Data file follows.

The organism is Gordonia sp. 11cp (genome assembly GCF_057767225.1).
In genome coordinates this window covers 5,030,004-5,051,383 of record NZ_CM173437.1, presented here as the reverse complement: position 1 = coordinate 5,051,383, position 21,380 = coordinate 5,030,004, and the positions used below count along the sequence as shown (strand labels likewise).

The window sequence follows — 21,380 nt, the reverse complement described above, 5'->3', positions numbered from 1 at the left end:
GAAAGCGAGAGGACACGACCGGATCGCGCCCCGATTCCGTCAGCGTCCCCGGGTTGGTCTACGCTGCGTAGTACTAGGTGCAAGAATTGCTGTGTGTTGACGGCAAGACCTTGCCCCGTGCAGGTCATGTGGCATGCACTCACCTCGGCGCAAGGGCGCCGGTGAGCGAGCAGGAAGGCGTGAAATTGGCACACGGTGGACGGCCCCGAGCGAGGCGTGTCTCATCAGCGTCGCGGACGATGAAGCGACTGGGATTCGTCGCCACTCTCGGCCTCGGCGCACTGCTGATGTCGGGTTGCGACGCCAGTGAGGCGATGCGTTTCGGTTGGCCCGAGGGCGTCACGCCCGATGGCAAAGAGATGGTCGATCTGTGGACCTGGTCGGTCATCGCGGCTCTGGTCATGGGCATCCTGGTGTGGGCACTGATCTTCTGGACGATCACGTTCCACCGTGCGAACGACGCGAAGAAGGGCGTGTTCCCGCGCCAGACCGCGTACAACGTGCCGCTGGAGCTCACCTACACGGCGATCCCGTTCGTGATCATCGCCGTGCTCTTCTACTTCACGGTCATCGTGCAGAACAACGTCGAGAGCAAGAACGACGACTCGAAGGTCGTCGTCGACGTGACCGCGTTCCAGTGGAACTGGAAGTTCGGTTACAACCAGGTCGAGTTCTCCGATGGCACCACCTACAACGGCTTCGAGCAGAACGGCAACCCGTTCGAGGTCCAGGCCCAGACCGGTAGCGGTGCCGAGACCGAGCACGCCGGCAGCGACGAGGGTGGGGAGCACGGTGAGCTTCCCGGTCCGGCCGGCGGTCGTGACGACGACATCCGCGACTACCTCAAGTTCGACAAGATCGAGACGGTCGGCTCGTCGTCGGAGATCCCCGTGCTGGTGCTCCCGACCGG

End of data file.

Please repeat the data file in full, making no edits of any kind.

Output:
The organism is Gordonia sp. 11cp (genome assembly GCF_057767225.1).
In genome coordinates this window covers 5,030,004-5,051,383 of record NZ_CM173437.1, presented here as the reverse complement: position 1 = coordinate 5,051,383, position 21,380 = coordinate 5,030,004, and the positions used below count along the sequence as shown (strand labels likewise).

The window sequence follows — 21,380 nt, the reverse complement described above, 5'->3', positions numbered from 1 at the left end:
GAAAGCGAGAGGACACGACCGGATCGCGCCCCGATTCCGTCAGCGTCCCCGGGTTGGTCTACGCTGCGTAGTACTAGGTGCAAGAATTGCTGTGTGTTGACGGCAAGACCTTGCCCCGTGCAGGTCATGTGGCATGCACTCACCTCGGCGCAAGGGCGCCGGTGAGCGAGCAGGAAGGCGTGAAATTGGCACACGGTGGACGGCCCCGAGCGAGGCGTGTCTCATCAGCGTCGCGGACGATGAAGCGACTGGGATTCGTCGCCACTCTCGGCCTCGGCGCACTGCTGATGTCGGGTTGCGACGCCAGTGAGGCGATGCGTTTCGGTTGGCCCGAGGGCGTCACGCCCGATGGCAAAGAGATGGTCGATCTGTGGACCTGGTCGGTCATCGCGGCTCTGGTCATGGGCATCCTGGTGTGGGCACTGATCTTCTGGACGATCACGTTCCACCGTGCGAACGACGCGAAGAAGGGCGTGTTCCCGCGCCAGACCGCGTACAACGTGCCGCTGGAGCTCACCTACACGGCGATCCCGTTCGTGATCATCGCCGTGCTCTTCTACTTCACGGTCATCGTGCAGAACAACGTCGAGAGCAAGAACGACGACTCGAAGGTCGTCGTCGACGTGACCGCGTTCCAGTGGAACTGGAAGTTCGGTTACAACCAGGTCGAGTTCTCCGATGGCACCACCTACAACGGCTTCGAGCAGAACGGCAACCCGTTCGAGGTCCAGGCCCAGACCGGTAGCGGTGCCGAGACCGAGCACGCCGGCAGCGACGAGGGTGGGGAGCACGGTGAGCTTCCCGGTCCGGCCGGCGGTCGTGACGACGACATCCGCGACTACCTCAAGTTCGACAAGATCGAGACGGTCGGCTCGTCGTCGGAGATCCCCGTGCTGGTGCTCCCGACCGG